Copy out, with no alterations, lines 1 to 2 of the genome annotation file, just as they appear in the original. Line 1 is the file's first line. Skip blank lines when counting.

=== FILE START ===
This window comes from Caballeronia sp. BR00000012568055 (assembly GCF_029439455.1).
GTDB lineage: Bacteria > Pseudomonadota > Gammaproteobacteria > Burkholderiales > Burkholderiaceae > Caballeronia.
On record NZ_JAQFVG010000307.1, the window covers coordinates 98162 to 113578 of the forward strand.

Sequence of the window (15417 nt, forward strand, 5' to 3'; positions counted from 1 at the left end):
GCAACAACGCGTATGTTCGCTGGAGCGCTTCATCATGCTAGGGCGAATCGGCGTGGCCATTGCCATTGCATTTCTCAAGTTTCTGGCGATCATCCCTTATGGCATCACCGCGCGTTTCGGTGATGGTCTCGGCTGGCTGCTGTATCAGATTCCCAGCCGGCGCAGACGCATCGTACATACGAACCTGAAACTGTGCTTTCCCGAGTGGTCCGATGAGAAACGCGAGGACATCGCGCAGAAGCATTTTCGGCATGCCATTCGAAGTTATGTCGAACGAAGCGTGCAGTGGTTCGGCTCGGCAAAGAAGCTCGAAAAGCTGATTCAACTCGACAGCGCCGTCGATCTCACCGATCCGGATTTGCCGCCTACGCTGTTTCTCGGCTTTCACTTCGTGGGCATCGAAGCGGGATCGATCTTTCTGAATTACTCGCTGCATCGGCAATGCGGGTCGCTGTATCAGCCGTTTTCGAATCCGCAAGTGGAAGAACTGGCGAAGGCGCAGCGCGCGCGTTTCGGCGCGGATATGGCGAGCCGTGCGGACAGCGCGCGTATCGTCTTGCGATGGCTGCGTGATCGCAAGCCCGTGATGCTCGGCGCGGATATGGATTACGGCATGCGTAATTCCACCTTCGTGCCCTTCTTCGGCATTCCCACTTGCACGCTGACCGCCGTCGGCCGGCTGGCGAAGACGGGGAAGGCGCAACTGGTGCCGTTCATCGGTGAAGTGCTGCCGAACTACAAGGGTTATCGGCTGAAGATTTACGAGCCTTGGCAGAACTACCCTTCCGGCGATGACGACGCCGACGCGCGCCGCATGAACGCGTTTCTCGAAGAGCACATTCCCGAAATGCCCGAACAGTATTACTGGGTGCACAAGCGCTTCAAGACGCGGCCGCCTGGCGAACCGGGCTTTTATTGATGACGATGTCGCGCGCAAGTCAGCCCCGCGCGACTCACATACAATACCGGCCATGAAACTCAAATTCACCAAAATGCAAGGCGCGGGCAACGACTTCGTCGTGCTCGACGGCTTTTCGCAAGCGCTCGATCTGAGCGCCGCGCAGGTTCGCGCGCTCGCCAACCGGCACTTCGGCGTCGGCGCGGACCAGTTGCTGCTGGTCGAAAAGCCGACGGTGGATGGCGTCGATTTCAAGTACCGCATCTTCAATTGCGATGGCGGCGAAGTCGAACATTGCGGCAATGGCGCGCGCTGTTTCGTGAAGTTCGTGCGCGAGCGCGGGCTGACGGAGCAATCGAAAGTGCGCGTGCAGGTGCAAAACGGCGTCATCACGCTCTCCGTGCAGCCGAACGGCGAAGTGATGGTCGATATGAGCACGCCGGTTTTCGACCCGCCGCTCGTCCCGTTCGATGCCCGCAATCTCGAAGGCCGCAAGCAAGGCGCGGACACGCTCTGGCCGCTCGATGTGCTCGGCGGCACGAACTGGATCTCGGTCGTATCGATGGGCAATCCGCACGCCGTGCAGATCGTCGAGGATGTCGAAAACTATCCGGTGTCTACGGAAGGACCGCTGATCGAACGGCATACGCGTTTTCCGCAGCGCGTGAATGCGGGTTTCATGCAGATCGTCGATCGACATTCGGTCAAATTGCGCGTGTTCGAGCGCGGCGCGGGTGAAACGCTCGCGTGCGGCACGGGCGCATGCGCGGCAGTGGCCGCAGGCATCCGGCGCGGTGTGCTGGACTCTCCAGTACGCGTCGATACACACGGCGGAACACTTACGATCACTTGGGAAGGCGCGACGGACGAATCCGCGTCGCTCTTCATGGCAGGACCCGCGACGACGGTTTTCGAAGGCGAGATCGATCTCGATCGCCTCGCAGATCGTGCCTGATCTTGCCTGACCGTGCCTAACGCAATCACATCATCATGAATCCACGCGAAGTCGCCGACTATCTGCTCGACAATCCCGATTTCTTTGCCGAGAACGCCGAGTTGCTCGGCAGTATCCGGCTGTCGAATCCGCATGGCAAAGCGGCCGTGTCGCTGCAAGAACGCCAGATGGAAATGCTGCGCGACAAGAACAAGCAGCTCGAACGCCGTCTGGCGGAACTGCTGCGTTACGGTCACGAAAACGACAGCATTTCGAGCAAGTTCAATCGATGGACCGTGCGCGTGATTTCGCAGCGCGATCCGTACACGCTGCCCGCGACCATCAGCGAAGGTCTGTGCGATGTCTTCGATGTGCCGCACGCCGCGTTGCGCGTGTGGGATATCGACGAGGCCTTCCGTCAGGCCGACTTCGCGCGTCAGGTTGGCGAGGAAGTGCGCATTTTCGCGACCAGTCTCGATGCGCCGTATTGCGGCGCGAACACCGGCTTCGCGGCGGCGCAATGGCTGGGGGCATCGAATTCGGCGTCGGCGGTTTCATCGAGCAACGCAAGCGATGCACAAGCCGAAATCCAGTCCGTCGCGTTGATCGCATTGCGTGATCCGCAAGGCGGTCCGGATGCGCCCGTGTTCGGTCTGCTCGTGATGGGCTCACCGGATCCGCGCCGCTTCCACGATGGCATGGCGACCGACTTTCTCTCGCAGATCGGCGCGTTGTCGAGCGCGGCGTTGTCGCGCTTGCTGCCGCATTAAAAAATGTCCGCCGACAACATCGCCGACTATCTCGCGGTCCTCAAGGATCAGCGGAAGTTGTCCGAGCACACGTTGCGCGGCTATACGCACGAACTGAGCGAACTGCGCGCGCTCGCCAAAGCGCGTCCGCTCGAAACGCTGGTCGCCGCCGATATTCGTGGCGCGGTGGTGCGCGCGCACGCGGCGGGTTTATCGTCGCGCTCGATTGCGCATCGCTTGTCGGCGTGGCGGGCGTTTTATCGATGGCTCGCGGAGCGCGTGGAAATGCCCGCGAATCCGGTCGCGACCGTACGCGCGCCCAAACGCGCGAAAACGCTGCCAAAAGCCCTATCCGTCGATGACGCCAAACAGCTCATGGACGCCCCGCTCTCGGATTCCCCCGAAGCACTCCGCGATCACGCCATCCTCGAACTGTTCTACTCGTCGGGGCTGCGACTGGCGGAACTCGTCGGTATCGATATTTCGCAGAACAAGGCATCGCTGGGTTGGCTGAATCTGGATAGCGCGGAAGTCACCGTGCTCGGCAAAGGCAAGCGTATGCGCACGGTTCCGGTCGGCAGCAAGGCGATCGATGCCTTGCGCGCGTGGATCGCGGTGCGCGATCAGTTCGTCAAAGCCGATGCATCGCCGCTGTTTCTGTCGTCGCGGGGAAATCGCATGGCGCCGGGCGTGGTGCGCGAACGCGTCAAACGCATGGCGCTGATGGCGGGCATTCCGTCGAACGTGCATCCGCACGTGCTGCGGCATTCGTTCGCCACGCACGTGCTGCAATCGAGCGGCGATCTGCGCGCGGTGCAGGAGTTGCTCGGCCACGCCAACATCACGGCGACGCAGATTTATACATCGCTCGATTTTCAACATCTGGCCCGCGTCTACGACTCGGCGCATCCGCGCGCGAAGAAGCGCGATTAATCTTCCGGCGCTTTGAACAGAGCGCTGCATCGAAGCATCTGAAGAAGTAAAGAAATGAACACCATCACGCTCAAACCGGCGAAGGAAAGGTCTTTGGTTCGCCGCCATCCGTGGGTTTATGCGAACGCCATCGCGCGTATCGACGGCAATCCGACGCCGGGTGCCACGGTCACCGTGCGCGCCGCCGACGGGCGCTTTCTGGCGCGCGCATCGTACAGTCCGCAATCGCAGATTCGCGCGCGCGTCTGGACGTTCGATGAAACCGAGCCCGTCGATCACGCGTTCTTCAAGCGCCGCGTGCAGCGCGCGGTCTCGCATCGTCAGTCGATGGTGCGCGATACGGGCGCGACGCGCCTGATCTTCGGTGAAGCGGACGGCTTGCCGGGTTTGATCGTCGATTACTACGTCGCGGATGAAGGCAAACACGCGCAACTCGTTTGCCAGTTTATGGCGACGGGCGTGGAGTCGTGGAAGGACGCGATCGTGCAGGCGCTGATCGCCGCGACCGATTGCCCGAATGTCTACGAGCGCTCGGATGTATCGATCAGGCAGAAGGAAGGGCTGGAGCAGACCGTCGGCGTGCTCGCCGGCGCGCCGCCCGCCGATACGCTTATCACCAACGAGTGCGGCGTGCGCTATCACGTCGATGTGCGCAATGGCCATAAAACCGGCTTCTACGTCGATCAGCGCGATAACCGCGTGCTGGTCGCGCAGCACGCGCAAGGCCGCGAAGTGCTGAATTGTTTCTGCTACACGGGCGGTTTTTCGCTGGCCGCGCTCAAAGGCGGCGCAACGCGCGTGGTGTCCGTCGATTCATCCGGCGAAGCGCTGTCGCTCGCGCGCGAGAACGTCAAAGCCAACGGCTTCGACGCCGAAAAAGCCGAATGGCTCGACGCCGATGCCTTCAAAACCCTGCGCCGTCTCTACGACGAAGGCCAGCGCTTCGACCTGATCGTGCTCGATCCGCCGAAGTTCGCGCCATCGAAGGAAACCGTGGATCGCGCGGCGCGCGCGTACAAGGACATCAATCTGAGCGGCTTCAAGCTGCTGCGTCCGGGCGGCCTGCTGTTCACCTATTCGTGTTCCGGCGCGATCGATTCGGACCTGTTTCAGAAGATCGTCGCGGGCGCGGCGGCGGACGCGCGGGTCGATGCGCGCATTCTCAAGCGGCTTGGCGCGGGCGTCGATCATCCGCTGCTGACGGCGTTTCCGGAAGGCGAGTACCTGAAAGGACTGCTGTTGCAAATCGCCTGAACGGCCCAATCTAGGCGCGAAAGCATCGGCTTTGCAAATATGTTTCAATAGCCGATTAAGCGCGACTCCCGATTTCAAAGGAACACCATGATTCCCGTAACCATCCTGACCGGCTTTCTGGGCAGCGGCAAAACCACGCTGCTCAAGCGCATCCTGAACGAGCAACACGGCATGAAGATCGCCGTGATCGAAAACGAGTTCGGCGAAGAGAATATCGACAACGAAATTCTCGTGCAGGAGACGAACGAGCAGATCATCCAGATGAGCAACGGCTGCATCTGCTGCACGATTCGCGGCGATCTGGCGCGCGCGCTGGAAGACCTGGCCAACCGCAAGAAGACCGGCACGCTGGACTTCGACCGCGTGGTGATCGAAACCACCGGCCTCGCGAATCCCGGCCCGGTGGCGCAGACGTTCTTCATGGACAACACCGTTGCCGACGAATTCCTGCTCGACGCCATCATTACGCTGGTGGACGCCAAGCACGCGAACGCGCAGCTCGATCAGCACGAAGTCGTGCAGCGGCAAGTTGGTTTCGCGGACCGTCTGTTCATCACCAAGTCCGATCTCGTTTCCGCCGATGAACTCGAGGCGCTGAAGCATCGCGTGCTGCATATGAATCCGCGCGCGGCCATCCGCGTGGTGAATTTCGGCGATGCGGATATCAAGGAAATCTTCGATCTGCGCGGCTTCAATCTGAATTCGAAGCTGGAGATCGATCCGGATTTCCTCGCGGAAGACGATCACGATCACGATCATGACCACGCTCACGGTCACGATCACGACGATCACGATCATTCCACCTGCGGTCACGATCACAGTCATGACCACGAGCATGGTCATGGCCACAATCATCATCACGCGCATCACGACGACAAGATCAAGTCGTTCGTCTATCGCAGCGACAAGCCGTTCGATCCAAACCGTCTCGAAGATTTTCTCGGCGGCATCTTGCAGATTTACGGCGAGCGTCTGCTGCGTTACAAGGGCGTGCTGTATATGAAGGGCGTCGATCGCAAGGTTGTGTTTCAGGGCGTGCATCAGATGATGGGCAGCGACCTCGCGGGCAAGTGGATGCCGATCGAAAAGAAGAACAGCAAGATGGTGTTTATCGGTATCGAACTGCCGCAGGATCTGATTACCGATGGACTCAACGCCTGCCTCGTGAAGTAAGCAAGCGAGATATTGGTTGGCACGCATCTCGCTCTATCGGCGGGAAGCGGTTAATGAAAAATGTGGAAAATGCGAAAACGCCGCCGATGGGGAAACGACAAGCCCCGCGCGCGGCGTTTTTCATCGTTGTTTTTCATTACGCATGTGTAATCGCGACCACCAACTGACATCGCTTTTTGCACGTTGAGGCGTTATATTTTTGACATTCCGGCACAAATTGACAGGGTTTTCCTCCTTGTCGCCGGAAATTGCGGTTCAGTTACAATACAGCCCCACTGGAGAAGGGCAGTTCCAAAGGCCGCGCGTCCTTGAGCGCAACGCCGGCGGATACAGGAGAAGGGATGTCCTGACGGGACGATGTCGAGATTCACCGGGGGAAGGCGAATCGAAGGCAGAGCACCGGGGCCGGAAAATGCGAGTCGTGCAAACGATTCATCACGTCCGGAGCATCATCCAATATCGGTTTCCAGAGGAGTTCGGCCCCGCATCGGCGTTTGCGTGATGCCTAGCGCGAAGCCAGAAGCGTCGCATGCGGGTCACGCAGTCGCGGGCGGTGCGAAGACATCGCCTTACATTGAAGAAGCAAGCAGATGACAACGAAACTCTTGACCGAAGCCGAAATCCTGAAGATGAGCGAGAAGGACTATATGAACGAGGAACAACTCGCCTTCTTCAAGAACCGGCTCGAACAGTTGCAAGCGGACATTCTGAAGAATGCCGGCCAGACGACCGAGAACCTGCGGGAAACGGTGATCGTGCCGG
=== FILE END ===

This window comes from Caballeronia sp. BR00000012568055 (assembly GCF_029439455.1).
GTDB lineage: Bacteria > Pseudomonadota > Gammaproteobacteria > Burkholderiales > Burkholderiaceae > Caballeronia.